The U.S. Food and Drug Administration today approved the first nucleic acid test for hepatitis B virus (HBV) that measures the amount of viral DNA (viral load) in a patient’s blood. Assessing a patient’s viral load provides health care professionals with a highly sensitive method for gauging the progress of antiviral therapy in patients with chronic HBV infections.
The COBAS TaqMan HBV Test extracts and then amplifies sections of viral DNA from human plasma or serum. The viral DNA sections are measured to establish a baseline level before beginning treatment, and then used again during treatment to assess an individual’s response to therapy. (The baseline level of hepatitis B virus should decrease with successful treatment.) The test is used with other clinical findings, such as results from biochemical and serological testing.
“Measuring a patient’s HBV viral load is an important aspect of managing chronic hepatitis B infections,” said Daniel G. Schultz, M.D., director of FDA’s Center for Devices and Radiological Health. “The COBAS TaqMan test gives health care providers a new and sensitive tool for this process.”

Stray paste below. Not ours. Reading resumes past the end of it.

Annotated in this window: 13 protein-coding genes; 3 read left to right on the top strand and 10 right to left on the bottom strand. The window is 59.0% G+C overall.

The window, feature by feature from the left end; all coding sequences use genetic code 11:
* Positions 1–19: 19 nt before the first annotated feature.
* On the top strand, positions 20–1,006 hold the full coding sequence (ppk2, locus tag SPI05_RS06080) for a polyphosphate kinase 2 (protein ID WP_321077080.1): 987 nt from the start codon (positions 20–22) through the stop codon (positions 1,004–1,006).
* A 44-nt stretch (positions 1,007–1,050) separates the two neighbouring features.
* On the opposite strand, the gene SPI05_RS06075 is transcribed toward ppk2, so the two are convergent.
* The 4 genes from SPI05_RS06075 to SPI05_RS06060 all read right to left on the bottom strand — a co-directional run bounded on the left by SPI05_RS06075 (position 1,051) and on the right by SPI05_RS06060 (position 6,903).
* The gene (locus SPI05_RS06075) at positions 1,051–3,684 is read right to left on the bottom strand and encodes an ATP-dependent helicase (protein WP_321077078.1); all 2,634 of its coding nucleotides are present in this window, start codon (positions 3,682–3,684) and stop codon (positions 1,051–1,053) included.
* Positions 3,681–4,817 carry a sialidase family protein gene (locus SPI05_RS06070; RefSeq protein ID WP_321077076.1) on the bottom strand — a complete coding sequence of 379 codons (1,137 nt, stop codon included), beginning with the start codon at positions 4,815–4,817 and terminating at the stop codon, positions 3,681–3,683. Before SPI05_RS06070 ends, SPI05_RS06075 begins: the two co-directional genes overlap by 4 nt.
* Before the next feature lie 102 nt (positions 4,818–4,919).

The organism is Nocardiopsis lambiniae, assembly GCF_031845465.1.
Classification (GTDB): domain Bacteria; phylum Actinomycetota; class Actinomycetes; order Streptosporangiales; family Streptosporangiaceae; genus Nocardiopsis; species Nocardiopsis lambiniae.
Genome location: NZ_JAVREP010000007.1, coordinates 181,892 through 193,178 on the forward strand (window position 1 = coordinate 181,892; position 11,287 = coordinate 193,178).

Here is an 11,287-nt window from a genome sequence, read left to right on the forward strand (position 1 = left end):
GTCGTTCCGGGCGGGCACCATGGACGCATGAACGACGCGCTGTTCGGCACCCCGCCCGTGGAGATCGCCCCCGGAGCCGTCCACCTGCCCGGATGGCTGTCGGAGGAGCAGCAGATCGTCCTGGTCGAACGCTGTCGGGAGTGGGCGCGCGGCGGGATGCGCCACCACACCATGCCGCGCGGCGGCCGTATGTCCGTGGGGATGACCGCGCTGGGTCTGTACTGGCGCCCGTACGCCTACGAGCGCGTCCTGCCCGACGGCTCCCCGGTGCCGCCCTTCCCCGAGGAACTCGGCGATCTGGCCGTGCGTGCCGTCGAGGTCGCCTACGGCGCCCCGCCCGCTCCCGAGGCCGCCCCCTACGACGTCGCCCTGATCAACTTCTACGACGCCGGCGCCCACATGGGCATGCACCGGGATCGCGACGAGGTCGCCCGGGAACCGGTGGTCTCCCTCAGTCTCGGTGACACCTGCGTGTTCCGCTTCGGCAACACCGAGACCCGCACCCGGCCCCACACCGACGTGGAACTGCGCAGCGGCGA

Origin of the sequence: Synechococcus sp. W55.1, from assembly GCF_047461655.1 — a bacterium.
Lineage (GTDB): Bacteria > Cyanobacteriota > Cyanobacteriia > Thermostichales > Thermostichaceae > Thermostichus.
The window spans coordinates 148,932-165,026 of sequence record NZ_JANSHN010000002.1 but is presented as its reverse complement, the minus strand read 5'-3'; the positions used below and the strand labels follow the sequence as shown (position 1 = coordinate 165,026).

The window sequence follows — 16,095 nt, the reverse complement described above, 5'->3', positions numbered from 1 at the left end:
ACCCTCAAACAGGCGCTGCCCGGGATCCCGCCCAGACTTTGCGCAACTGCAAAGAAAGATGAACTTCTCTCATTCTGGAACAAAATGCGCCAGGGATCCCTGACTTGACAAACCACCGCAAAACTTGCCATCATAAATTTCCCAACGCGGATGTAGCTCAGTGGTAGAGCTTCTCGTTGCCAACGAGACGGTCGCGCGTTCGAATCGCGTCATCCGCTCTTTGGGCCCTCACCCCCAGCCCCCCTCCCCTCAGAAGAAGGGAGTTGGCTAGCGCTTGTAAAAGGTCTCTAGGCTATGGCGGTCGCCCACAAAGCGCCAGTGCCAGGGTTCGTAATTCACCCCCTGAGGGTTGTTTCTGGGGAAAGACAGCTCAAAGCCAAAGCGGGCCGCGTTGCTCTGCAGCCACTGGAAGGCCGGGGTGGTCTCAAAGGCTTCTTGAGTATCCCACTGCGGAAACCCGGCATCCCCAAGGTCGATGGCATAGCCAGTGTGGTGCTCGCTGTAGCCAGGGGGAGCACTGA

HBV is the most serious type of viral hepatitis, infecting about two billion people worldwide each year, according to the World Health Organization. A vaccine for HBV has been available in the United States since 1982. However, according to the Centers for Disease Control and Prevention, about 1.25 million people in the United States have chronic hepatitis B. Another 60,000 become infected each year and some 5,000 die from hepatitis B-related complications.
HBV is spread through sexual exposure, use of infected needles, and transmitted from infected mother to child during birth. Symptoms occur in about 70 percent of patients, and include abdominal pain, jaundice, fatigue, loss of appetite, nausea, and vomiting.
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